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Berghill


Latest posts by Berghill

"For goodness sake, Google it!"

Posted: 15/10/2012 at 21:13

And Google does not give us the chance to show off, just how clever we are!

Inherited pear tree help

Posted: 15/10/2012 at 18:00

For a start, the Black spots are Pear scab. Spray with a Fungicide recommended for fruit trees.

Any dead wood should be removed back to healthy tissue. Then wait and see what grows in Spring before doing anymore remedial pruning. Old trees are best not pruned heavily as they are often not healthy enough to sustain the new growth which comes after pruning.

compost bin alive with slugs

Posted: 15/10/2012 at 10:17

It is your garden, do as you feel the need. Does sound as if there are far too many in there for the normal process. If the bin has a lid, then throw in a good handful of the Slug pellets which are non-harmful to other creatures and reduce the numbers.

compost bin alive with slugs

Posted: 13/10/2012 at 20:44

Many if not all of the slugs one finds in Compost bins are not the kind which eat your green plants. There are a number of slugs which do not have strong enough rasping parts (raddula, they do not have teeth, more like files) to eat fresh green material. This type live on decaying leaves and as such they help the process of turning plant material into compost.

Talkback: Planting snake's head fritillaries

Posted: 12/10/2012 at 22:51

Sadly the bulbs you see on sale in packets in G/C's are virtually dead. If you want them, either buy them when they are first dug up (Bridgemere often have them and if you go early they are still alive) or buy them already growing and plant out from pots.

Helleborus niger in family garden- too dangerous?

Posted: 12/10/2012 at 16:04

Rape seed is the ubiquitous yellow flowering plant ones sees in the country side. It is processed to make Rape seed oil which is a better cooking oil than Olive oil as it contains less harmful fats.

Pigeons may just want their lunch, but if you had seen the flock of a 1,000 or so which has just come up from the newly sown Winter wheat field from next to us, and it was your field I think you would be a little less generous. also they defecate over everything in sight. They are classed as vermin.

Helleborus niger in family garden- too dangerous?

Posted: 12/10/2012 at 10:13

Wild creatures do not eat poisonous plants. Our hens wandered our garden and sometimes the fields around us and we never lost one to them eating things they should not have done. Lettuce is more harmful to rabbits than anything else. Again these creatures would not have survived if they ate things which killed them.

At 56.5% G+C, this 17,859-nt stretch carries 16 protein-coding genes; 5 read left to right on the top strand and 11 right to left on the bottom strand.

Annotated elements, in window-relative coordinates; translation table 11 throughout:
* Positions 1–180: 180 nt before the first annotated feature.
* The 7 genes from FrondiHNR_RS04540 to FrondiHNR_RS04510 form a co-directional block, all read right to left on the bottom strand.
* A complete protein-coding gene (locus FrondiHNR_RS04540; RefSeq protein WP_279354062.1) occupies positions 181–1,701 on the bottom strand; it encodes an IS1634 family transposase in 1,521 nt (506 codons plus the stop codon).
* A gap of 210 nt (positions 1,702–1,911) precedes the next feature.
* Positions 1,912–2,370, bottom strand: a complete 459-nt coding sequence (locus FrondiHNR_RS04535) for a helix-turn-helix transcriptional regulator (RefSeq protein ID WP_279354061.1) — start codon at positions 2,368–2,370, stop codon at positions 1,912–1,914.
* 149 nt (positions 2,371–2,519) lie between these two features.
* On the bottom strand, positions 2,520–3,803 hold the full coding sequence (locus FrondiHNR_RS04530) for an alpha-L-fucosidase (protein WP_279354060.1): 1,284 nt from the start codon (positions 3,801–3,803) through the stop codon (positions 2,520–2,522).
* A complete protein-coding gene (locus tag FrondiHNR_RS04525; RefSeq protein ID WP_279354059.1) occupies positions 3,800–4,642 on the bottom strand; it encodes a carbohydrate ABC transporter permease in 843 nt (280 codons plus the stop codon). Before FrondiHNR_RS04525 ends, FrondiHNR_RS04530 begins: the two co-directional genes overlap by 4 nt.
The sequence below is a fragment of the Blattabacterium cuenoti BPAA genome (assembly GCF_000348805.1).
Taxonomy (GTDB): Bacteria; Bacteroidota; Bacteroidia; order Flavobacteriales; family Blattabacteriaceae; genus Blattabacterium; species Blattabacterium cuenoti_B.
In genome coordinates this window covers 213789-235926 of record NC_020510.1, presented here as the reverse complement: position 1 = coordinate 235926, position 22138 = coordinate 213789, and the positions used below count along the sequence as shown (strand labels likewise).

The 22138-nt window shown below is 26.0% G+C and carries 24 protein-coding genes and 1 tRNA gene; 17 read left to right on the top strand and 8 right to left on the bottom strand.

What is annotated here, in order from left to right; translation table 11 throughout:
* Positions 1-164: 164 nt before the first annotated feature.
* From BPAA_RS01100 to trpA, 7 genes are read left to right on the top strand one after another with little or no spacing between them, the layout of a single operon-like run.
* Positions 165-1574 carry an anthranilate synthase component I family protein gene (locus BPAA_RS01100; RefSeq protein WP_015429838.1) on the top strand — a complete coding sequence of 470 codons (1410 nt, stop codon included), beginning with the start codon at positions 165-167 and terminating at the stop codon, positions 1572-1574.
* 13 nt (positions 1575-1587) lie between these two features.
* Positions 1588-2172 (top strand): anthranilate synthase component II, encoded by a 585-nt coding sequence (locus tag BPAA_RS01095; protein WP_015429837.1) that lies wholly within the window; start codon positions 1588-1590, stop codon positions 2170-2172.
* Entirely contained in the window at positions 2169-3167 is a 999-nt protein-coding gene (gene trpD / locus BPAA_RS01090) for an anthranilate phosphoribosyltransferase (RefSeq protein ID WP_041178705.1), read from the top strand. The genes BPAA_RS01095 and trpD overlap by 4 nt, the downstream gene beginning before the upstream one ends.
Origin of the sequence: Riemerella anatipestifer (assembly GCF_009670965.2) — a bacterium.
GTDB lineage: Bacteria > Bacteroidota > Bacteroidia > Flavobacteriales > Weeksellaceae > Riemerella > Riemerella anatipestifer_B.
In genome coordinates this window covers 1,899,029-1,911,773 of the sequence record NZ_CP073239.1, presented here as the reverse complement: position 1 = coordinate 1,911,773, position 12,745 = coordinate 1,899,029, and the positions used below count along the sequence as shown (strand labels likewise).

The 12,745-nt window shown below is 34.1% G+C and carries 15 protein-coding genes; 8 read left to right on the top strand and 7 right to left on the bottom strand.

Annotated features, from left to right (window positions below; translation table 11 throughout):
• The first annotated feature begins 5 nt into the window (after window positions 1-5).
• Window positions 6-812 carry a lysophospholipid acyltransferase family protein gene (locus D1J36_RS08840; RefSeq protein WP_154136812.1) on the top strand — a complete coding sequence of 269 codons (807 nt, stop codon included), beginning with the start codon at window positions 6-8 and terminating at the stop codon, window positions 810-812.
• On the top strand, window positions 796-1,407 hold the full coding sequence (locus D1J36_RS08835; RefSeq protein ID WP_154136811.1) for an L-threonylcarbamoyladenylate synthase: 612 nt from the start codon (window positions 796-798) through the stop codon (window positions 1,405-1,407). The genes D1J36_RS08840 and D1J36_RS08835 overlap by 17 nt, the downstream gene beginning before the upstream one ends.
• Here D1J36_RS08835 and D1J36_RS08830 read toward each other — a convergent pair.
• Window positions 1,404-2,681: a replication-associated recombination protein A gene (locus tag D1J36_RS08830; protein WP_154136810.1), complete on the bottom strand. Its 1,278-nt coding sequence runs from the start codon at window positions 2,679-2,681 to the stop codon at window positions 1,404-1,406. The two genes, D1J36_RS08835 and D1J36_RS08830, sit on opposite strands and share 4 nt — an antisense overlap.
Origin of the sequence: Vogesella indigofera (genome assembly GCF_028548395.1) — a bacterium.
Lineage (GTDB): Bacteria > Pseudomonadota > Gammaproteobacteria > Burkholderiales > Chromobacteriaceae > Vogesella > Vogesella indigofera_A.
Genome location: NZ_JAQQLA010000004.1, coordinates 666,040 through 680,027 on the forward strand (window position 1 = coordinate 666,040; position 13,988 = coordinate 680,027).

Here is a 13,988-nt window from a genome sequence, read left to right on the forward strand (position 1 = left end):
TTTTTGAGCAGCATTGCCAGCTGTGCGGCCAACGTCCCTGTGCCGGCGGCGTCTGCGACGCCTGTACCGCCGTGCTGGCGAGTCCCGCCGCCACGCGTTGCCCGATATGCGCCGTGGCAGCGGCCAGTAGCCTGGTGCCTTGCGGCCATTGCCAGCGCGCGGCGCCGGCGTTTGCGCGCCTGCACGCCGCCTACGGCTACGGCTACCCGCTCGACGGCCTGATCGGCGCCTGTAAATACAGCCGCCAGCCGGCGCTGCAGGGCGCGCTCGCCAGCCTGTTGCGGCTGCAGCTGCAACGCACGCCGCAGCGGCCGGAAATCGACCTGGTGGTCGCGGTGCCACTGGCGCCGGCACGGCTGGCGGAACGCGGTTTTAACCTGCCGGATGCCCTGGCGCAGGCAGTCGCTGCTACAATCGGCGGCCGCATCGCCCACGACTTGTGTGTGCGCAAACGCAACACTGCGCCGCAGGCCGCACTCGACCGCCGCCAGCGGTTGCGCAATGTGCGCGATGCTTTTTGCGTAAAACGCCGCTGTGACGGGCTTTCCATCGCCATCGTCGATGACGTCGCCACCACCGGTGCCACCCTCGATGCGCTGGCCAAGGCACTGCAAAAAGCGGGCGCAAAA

The only thing I know of where a bird eats deadly poison is the pigeons which eat Rape seed, which does eventually poison them.

please help- car battery acid in soil how can i change this and make it a good?

Posted: 11/10/2012 at 18:05

Obviously the advice given about the lead pollution is sound, however, the whole of our garden (just under an acre) was full of batteries, though not car ones. Our batteries range in age from the Accumulator types of the early part of the 1900,s up to modern torch batteries. We still find the central core of these (the carbon rod) and the carbon squares of the older types. We put our Veg growing area in the place where we found the least number of them. Been growing fruit and Veg here for the last 18 years and eating it and we ain't dead yet.

So unless the soil is really contaminated there should not be a problem, especially if the batteries were intact, not broekn into pieces.

Hope you manage to find out what has happened, for your own peace of mind.

Anyone dismantled and moved a greenhouse before??

Posted: 11/10/2012 at 10:22

Quick addition, take photos of the way it is put together before you start dismantling it, Makes it easier to remember.

Have to say that the last time we moved a small aluminium greenhouse, once the glass was out and it was detached from the base, 4 of us carried the whole thing to its new site without any dismantling at all.

please help- car battery acid in soil how can i change this and make it a good?

Posted: 09/10/2012 at 17:31

The acid would be Sulphuric acid so the effect would be to make the soil acidic. Buy a cheap soil testing kit and check the pH of the soil. If it is highly acidic (and I doubt it after all this time) then add Lime to bring it up to neutral.

As Kate asks, what is growing there now?

 

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Helleborus x hybridus

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Last Post: 27/11/2012 at 20:10
1 to 15 of 19 threads